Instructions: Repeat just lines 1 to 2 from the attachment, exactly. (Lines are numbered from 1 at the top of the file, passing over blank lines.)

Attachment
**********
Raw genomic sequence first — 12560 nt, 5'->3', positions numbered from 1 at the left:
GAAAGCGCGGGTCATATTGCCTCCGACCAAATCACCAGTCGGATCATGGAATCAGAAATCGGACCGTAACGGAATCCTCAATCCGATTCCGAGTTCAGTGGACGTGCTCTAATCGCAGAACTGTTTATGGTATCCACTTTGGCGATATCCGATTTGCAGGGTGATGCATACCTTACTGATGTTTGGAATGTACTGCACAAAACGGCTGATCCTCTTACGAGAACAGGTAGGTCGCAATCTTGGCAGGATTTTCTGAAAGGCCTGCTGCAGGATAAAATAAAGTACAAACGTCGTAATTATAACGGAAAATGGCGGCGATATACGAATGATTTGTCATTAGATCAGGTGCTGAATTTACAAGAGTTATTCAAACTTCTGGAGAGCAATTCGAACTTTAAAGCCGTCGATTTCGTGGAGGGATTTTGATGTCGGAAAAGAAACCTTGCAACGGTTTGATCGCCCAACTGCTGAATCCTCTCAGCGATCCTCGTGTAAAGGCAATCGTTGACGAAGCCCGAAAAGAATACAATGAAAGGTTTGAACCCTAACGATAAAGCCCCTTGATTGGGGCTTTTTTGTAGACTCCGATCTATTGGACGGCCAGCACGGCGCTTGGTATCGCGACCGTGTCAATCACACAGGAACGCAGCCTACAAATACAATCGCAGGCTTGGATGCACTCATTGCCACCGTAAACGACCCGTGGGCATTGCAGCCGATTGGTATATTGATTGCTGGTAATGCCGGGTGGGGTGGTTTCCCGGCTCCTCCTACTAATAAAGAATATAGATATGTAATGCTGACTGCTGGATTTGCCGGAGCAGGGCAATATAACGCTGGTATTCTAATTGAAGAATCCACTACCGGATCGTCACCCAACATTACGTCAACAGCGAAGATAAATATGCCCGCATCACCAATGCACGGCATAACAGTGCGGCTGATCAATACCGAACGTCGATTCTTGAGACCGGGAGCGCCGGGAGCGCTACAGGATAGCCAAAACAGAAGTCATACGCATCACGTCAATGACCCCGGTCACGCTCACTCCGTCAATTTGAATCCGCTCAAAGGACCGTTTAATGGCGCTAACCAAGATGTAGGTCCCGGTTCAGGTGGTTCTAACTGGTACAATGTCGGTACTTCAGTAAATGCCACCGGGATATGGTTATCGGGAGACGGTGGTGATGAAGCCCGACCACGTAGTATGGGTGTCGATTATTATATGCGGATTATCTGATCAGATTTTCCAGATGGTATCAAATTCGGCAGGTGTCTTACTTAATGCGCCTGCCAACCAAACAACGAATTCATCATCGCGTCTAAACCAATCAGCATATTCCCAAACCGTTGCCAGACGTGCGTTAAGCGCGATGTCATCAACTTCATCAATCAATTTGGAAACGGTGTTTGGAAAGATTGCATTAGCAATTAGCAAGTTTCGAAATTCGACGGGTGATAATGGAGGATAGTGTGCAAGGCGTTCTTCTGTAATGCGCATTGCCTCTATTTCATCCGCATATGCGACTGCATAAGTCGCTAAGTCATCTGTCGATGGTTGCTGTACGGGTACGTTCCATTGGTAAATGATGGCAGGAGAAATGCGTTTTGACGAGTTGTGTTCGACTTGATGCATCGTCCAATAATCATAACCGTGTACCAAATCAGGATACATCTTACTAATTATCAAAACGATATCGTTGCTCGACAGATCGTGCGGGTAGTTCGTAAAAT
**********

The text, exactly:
Raw genomic sequence first — 12560 nt, 5'->3', positions numbered from 1 at the left:
GAAAGCGCGGGTCATATTGCCTCCGACCAAATCACCAGTCGGATCATGGAATCAGAAATCGGACCGTAACGGAATCCTCAATCCGATTCCGAGTTCAGTGGACGTGCTCTAATCGCAGAACTGTTTATGGTATCCACTTTGGCGATATCCGATTTGCAGGGTGATGCATACCTTACTGATGTTTGGAATGTACTGCACAAAACGGCTGATCCTCTTACGAGAACAGGTAGGTCGCAATCTTGGCAGGATTTTCTGAAAGGCCTGCTGCAGGATAAAATAAAGTACAAACGTCGTAATTATAACGGAAAATGGCGGCGATATACGAATGATTTGTCATTAGATCAGGTGCTGAATTTACAAGAGTTATTCAAACTTCTGGAGAGCAATTCGAACTTTAAAGCCGTCGATTTCGTGGAGGGATTTTGATGTCGGAAAAGAAACCTTGCAACGGTTTGATCGCCCAACTGCTGAATCCTCTCAGCGATCCTCGTGTAAAGGCAATCGTTGACGAAGCCCGAAAAGAATACAATGAAAGGTTTGAACCCTAACGATAAAGCCCCTTGATTGGGGCTTTTTTGTAGACTCCGATCTATTGGACGGCCAGCACGGCGCTTGGTATCGCGACCGTGTCAATCACACAGGAACGCAGCCTACAAATACAATCGCAGGCTTGGATGCACTCATTGCCACCGTAAACGACCCGTGGGCATTGCAGCCGATTGGTATATTGATTGCTGGTAATGCCGGGTGGGGTGGTTTCCCGGCTCCTCCTACTAATAAAGAATATAGATATGTAATGCTGACTGCTGGATTTGCCGGAGCAGGGCAATATAACGCTGGTATTCTAATTGAAGAATCCACTACCGGATCGTCACCCAACATTACGTCAACAGCGAAGATAAATATGCCCGCATCACCAATGCACGGCATAACAGTGCGGCTGATCAATACCGAACGTCGATTCTTGAGACCGGGAGCGCCGGGAGCGCTACAGGATAGCCAAAACAGAAGTCATACGCATCACGTCAATGACCCCGGTCACGCTCACTCCGTCAATTTGAATCCGCTCAAAGGACCGTTTAATGGCGCTAACCAAGATGTAGGTCCCGGTTCAGGTGGTTCTAACTGGTACAATGTCGGTACTTCAGTAAATGCCACCGGGATATGGTTATCGGGAGACGGTGGTGATGAAGCCCGACCACGTAGTATGGGTGTCGATTATTATATGCGGATTATCTGATCAGATTTTCCAGATGGTATCAAATTCGGCAGGTGTCTTACTTAATGCGCCTGCCAACCAAACAACGAATTCATCATCGCGTCTAAACCAATCAGCATATTCCCAAACCGTTGCCAGACGTGCGTTAAGCGCGATGTCATCAACTTCATCAATCAATTTGGAAACGGTGTTTGGAAAGATTGCATTAGCAATTAGCAAGTTTCGAAATTCGACGGGTGATAATGGAGGATAGTGTGCAAGGCGTTCTTCTGTAATGCGCATTGCCTCTATTTCATCCGCATATGCGACTGCATAAGTCGCTAAGTCATCTGTCGATGGTTGCTGTACGGGTACGTTCCATTGGTAAATGATGGCAGGAGAAATGCGTTTTGACGAGTTGTGTTCGACTTGATGCATCGTCCAATAATCATAACCGTGTACCAAATCAGGATACATCTTACTAATTATCAAAACGATATCGTTGCTCGACAGATCGTGCGGGTAGTTCGTAAAAT